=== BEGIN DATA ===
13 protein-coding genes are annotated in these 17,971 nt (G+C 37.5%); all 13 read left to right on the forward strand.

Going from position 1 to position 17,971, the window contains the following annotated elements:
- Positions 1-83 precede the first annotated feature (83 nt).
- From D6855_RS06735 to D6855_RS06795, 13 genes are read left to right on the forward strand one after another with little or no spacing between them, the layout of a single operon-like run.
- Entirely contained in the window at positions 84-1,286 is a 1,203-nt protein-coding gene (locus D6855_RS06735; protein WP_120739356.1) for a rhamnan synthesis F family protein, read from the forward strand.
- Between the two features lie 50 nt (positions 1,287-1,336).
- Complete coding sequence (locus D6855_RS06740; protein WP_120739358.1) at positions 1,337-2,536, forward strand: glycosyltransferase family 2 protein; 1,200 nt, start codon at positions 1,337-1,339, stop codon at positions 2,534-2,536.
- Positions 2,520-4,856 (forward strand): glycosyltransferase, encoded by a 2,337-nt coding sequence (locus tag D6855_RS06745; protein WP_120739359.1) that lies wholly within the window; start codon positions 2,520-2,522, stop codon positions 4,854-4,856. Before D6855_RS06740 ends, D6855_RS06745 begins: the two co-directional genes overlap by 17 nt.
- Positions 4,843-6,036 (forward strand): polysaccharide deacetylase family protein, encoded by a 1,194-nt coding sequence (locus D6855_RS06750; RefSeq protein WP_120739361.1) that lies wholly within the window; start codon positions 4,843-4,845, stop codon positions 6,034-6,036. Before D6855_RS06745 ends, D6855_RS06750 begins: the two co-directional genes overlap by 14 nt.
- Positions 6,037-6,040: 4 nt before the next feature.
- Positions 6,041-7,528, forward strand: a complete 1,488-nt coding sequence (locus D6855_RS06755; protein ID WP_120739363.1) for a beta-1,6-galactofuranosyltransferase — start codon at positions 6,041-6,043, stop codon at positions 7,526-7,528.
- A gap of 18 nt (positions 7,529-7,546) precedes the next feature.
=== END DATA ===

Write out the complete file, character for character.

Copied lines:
13 protein-coding genes are annotated in these 17,971 nt (G+C 37.5%); all 13 read left to right on the forward strand.

Going from position 1 to position 17,971, the window contains the following annotated elements:
- Positions 1-83 precede the first annotated feature (83 nt).
- From D6855_RS06735 to D6855_RS06795, 13 genes are read left to right on the forward strand one after another with little or no spacing between them, the layout of a single operon-like run.
- Entirely contained in the window at positions 84-1,286 is a 1,203-nt protein-coding gene (locus D6855_RS06735; protein WP_120739356.1) for a rhamnan synthesis F family protein, read from the forward strand.
- Between the two features lie 50 nt (positions 1,287-1,336).
- Complete coding sequence (locus D6855_RS06740; protein WP_120739358.1) at positions 1,337-2,536, forward strand: glycosyltransferase family 2 protein; 1,200 nt, start codon at positions 1,337-1,339, stop codon at positions 2,534-2,536.
- Positions 2,520-4,856 (forward strand): glycosyltransferase, encoded by a 2,337-nt coding sequence (locus tag D6855_RS06745; protein WP_120739359.1) that lies wholly within the window; start codon positions 2,520-2,522, stop codon positions 4,854-4,856. Before D6855_RS06740 ends, D6855_RS06745 begins: the two co-directional genes overlap by 17 nt.
- Positions 4,843-6,036 (forward strand): polysaccharide deacetylase family protein, encoded by a 1,194-nt coding sequence (locus D6855_RS06750; RefSeq protein WP_120739361.1) that lies wholly within the window; start codon positions 4,843-4,845, stop codon positions 6,034-6,036. Before D6855_RS06745 ends, D6855_RS06750 begins: the two co-directional genes overlap by 14 nt.
- Positions 6,037-6,040: 4 nt before the next feature.
- Positions 6,041-7,528, forward strand: a complete 1,488-nt coding sequence (locus D6855_RS06755; protein ID WP_120739363.1) for a beta-1,6-galactofuranosyltransferase — start codon at positions 6,041-6,043, stop codon at positions 7,526-7,528.
- A gap of 18 nt (positions 7,529-7,546) precedes the next feature.